You probably noticed that it's been a while since the last Cause-Driven Design® article. My apologies! While it is my goal to have a new article for this column every six to eight weeks, in July I decided to rebrand our firm to coincide with its sponsorship of an annual nonprofit conference. Going from a blank slate to a new website in three months meant that, unfortunately, along with my social life, the column had to be put temporarily on hold.
So, after fifteen years, Matthew Schwartz Design Studio is no more. Today, we are Constructive. And the experience of rebranding my own firm has only served to increase my focus on what we do, who we do it for, and why we do it — increased clarity that I hope to put to good use here in our Cause-Driven Design conversations.
Picking up where we left off in July on how branding can help your organization strengthen its social impact, let's now examine how branding theory and process are made tangible.
Improving Nonprofit Brand Alignment
As I noted in an earlier article, maximizing a brand's potential requires "a strategic framework for thinking about, creating, and managing the different ways the brand is understood and expressed." This starts with an organization having a strong understanding of itself and its relationship to the individuals, organizations, and networks that comprise its ecosystem.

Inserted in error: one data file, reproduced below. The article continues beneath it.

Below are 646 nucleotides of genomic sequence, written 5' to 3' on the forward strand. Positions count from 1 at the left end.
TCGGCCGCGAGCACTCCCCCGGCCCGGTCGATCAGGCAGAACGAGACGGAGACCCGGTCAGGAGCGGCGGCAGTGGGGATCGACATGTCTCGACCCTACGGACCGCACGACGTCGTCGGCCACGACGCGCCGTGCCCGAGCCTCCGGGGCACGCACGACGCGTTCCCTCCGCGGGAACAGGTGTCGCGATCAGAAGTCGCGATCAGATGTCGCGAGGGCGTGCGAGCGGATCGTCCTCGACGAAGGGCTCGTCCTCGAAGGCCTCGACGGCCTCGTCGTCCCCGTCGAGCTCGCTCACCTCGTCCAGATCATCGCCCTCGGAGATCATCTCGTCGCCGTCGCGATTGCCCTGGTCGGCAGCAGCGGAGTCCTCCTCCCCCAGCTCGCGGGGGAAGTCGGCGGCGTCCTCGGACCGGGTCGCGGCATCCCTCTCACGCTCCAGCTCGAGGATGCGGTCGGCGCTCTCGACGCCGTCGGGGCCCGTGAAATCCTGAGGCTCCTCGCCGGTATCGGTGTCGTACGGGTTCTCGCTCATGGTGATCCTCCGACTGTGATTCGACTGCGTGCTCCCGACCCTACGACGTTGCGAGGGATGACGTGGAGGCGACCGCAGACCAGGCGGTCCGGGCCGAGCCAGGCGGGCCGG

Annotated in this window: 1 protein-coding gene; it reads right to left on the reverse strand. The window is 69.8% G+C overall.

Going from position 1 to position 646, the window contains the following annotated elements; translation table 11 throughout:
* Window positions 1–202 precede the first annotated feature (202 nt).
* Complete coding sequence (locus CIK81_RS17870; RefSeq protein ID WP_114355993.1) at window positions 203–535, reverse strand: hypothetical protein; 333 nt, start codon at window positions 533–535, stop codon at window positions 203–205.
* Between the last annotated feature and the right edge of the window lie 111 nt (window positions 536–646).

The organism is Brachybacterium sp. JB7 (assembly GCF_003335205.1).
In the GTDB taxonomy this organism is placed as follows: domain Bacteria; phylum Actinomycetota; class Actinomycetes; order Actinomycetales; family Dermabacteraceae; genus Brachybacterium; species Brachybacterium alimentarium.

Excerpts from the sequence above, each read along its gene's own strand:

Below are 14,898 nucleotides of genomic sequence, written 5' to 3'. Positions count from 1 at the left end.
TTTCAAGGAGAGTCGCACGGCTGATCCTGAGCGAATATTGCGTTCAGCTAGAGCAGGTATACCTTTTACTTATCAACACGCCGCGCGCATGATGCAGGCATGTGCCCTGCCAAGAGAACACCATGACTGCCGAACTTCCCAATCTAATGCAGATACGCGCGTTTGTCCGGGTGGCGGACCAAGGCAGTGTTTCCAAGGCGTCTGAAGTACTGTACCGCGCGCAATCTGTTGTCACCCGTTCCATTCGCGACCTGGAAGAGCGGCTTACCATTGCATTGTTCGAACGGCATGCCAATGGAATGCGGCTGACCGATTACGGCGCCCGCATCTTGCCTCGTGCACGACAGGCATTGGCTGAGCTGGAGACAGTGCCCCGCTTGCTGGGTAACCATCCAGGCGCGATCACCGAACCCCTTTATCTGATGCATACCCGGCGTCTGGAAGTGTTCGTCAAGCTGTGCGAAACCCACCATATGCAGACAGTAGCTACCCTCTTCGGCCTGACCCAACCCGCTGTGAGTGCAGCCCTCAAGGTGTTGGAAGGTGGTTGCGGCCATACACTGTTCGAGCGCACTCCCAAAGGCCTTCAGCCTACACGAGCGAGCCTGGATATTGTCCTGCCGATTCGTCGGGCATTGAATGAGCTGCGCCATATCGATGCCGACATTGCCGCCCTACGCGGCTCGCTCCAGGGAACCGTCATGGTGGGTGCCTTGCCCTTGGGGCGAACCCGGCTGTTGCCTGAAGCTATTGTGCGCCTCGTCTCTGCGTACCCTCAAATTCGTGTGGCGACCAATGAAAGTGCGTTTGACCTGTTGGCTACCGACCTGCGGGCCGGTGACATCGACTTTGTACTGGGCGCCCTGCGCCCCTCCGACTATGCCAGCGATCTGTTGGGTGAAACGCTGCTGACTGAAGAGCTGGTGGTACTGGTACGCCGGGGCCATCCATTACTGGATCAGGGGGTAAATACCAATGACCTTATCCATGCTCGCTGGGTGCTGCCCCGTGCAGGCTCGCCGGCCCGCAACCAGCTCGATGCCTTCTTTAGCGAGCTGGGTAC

Nonprofits typically understand and define themselves through a mission statement and theory of change, using both as a foundation for organizational strategy. Branding is the way this understanding is reinforced and communicated. It both informs and articulates this foundation by establishing conceptual clarity and by creating greater intentionality in the experiences the brand delivers — whether online, in print, or in person.
At Constructive, it's our mission to bridge the gap between branding theory and practice by aligning an organization's ideas, actions, and culture with its use of design, messaging, and technology. We help translate concepts and dynamics into a clear narrative and engaging experiences that reinforce a nonprofit's value. And, like much of the work nonprofits do, this process calls for a systems-based approach.
Seeing the Forest and the Trees
In order to create engaging brand experiences, designers, copy writers, and technologists must apply their skills to the difficult job of translating a complex issue and an organization's efforts to address it into something that resonates with a public that, in most cases, has only a passing knowledge of the issue. To accomplish this, we apply synthetic thinking, uniting the conceptual and tangible elements of a nonprofit's brand to create a whole that is greater than the sum of its parts — and whose individual parts also function effectively on their own, in any context.